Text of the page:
There’s a stretch of I-70 in southeastern Utah which runs through a landscape nearly bleached of color. The roadside buttes are shaded in tones of grey and white, holding less color than the pavement. There is some greenery, but not much. The day we drove this road, there were no clouds in the sky. A field of blue over a field of grey.

That all changed once we reached the town of Green River and spotted a former gas station repainted in bright yellow and orange hues. Under its awning was a truck reading MEXICAN FOOD and a sign reading TACOS.

Blinker, turn, park.

Tacos, fixings, barbacoa.

Tacos La Pasadita wasn’t the first gas station-turned-restaurant that we’ve eaten at, and it likely won’t be the last. In fact, we saw a half dozen similar conversions as we drove further east on I-70 later that day.

But Tacos La Pasadita stood out from those other signals of population change, more fuel efficient cars, and a shifting economic landscape.

This former Shell station between a highway and a state park offered the perfect setup for al fresco dining under a built-in canopy. It was in an unmissable location, and their food trucks allowed the owners to avoid the cost of converting the store into a kitchen. Instead of worrying about recouping that expense, they were able to simply focus on serving food to their customers.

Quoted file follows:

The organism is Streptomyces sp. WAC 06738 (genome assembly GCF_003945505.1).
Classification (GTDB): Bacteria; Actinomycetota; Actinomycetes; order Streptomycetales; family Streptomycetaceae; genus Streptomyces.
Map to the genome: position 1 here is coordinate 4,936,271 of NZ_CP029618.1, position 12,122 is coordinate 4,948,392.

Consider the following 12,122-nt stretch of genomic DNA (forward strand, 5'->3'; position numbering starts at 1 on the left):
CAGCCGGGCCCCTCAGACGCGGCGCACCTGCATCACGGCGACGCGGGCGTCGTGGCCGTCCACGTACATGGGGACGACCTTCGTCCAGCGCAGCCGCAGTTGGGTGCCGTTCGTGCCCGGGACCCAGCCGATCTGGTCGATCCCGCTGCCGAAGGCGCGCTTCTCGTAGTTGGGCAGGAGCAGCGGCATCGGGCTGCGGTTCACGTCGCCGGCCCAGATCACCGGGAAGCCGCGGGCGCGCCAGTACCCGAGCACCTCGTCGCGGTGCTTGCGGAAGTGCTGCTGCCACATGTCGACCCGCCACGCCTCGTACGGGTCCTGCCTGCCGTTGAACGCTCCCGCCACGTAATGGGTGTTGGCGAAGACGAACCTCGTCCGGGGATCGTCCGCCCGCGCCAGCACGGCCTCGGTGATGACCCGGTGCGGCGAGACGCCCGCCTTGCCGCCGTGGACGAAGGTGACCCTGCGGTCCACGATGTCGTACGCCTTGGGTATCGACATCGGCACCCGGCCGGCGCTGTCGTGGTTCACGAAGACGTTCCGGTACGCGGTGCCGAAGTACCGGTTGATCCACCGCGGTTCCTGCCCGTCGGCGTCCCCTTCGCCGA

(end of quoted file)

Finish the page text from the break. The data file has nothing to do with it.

It was as genius as it was delicious, and it provided us with the fuel we needed to continue our drive through a landscape bleached of color but not of beauty.

Essay by Dan Meade
Photos by Dan Meade & Rob Bellinger
Date of visit: 8/25/2017
Date of Publication: 07/04/2020